More Info

Hopefully this program will be useful and help you figure out the best way for you to play.  If you have comments or suggestions, please e-mail me at paul@web-expressioncraps (replace the craps with .com when you email, otherwise the spambots may be able to grab my address off of this page).

The chances of winning a decision of any of the following bets and the values used in this program are:

Bet Win Prob. House Edge (%)
Pass Line 0.4929292929293 1.41
Don't Pass  0.492987012987 1.4
Place 6/8 0.4545454545455 1.52
Place 5/9 0.4 4
Place 4/10  0.3333333333333 6.67
Field* 0.4444444444444 5.55
Hard 6/8 0.09090909090909  9.09
Hard 4/10 0.1111111111111 11.1
Any Craps 0.1111111111111 11.1
Any Seven 0.1666666666667 16.67

*  Refers to Field bets with a double two and twelve, not a triple two or twelve (which can be found in some casinos and have a lower house edge).

House edge is a completely different calculation and depends on the payout relative to the chance of a win/loss.  Note that the probability of various bets cannot be directly compared in helping you decide the smartest way to play – while some events are quite unlikely (such as the consecutive appearances of 2/12 or Any Craps), the payout on these bets is much higher than most others.  Most players feel that the house edge should be a major consideration in helping you decide which bets are the best to make.  The chance of losing a decision of any of the above bets is simply 1 minus the probability of a win (see above).  The first question on the form (number of consecutive wins/losses) is calculated by raising the chance of a win/loss to the power of the number of decisions.  The second and third questions are a little more complicated to calculate – the result is given by this formula:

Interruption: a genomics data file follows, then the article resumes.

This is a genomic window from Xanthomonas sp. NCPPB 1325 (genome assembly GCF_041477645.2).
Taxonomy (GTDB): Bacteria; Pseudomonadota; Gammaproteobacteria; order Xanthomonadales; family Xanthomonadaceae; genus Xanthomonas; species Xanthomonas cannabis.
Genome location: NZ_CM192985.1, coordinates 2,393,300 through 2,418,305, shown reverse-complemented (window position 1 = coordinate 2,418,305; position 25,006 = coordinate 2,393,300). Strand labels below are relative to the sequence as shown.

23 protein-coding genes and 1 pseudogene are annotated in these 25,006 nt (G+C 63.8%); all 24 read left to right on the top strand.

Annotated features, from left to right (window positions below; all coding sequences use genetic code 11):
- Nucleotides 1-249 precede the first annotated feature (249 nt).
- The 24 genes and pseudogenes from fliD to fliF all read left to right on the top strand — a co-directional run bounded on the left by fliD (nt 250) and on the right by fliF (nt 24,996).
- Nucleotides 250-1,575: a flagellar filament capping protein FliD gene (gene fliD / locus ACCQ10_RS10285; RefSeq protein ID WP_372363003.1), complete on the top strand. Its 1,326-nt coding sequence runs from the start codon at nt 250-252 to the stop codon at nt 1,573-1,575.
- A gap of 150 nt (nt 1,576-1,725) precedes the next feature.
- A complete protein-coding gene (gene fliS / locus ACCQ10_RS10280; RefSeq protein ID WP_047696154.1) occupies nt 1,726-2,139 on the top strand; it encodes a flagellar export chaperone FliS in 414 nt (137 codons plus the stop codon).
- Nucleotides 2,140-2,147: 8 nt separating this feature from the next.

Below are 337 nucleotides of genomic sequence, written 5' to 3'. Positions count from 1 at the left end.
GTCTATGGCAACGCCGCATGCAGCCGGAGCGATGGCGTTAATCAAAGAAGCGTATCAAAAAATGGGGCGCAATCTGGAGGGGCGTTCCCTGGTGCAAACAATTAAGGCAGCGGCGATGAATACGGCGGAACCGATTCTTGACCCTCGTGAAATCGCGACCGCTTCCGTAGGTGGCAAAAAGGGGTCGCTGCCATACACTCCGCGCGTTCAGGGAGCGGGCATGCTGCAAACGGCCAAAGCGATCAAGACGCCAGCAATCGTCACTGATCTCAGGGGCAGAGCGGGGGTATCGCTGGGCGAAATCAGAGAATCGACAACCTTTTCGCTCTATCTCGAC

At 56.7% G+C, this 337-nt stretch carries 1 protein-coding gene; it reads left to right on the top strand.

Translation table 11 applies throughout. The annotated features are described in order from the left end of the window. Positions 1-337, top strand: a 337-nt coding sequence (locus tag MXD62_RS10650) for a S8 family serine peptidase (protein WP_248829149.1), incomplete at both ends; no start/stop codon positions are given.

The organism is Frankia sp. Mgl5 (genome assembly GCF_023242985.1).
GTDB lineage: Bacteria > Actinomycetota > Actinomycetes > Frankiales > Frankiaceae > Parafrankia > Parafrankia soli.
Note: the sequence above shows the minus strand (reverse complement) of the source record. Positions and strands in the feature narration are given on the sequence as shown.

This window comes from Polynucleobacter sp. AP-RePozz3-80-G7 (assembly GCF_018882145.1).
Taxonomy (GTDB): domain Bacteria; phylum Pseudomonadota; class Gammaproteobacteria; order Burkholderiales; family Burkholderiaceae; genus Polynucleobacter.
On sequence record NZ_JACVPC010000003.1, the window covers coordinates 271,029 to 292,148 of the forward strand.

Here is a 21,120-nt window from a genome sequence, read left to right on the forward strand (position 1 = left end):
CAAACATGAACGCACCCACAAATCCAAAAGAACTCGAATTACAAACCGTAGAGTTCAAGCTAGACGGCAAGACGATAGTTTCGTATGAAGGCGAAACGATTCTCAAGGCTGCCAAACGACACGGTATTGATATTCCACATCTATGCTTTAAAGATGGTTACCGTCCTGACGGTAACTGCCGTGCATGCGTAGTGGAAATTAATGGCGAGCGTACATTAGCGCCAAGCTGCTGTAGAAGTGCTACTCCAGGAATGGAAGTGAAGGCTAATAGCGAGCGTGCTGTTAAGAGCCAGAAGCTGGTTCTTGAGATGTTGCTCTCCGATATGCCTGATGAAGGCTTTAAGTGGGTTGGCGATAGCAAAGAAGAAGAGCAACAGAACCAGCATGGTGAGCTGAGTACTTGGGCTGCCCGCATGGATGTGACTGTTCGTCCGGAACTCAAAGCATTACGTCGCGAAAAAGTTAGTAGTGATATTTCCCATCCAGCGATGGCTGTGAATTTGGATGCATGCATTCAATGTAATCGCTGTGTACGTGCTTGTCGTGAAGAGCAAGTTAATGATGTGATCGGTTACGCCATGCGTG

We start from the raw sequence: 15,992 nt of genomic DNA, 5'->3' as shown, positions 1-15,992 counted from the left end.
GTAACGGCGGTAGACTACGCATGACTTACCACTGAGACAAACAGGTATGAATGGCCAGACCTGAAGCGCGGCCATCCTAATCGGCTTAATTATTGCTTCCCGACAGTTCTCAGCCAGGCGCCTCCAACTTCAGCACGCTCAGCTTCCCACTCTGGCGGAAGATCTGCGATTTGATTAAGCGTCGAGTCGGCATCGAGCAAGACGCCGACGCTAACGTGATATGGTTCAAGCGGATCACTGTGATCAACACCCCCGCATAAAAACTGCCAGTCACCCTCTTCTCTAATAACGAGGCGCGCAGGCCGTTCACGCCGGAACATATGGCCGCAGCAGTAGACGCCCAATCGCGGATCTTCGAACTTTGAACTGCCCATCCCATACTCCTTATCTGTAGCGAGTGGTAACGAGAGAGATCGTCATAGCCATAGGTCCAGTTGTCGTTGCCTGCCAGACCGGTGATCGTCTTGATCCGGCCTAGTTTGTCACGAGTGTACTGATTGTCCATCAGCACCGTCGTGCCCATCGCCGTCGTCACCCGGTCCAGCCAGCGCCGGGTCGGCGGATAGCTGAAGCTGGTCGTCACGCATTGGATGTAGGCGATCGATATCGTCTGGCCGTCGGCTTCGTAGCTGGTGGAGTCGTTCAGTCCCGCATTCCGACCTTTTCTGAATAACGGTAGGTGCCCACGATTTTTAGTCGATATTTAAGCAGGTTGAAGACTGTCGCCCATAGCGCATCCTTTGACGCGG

where win is the chance of winning the bet, loss is the chance of losing the bet, i is the number of wins/losses, and n is the total number of decisions.  The above formula gives the result for the probability of winning i decisions out of n; to find the chance of losing i out of n, you need to switch the values for "win" and "loss".

When you want to find the probability of winning i decisions or more out of n, the above formula becomes a subset of a larger calculation; since there is more than one way the outcome can occur, you need to sum over the set of probabilities from i to n:

Again, this works for a certain number or more of wins, to calculate a certain number or more of losses, simply switch the "win" and "loss" values.  And if you find any bugs, please contact me; I had to jump through a few hoops to put the results in easily readable form (to round off, convert from scientific notation to decimals for medium numbers, limit the number of decimals, eliminate trailing zeros, and add commas when displaying large numbers).  If you calculate a probablility that comes to about 1 in 350 trillion, believe it or not it's probably right! :-)  However, you're welcome and encouraged to check the math, please let me if you find any errors.  Be aware that for certain requests, the result is simply too huge to be calculated – even for numbers of decisions in the low hundreds, a calculation may be performed whose result exceeds 10^300 (10 to the 300th power).  This generates an error, but the program will tell you when the numbers you're using are too big.  Sorry about that.  Thanks to Stacy, Vasi, Steen (for the WinCraps House Advantage table), and Pravda for their help with formulas and odds.

A few other interesting figures I came across – on average, there are:

3.4 rolls per decision on the Pass/Don't Pass

120 rolls per hour

35.3 decisions per hour on Pass/Don't Pass

Yo eleven!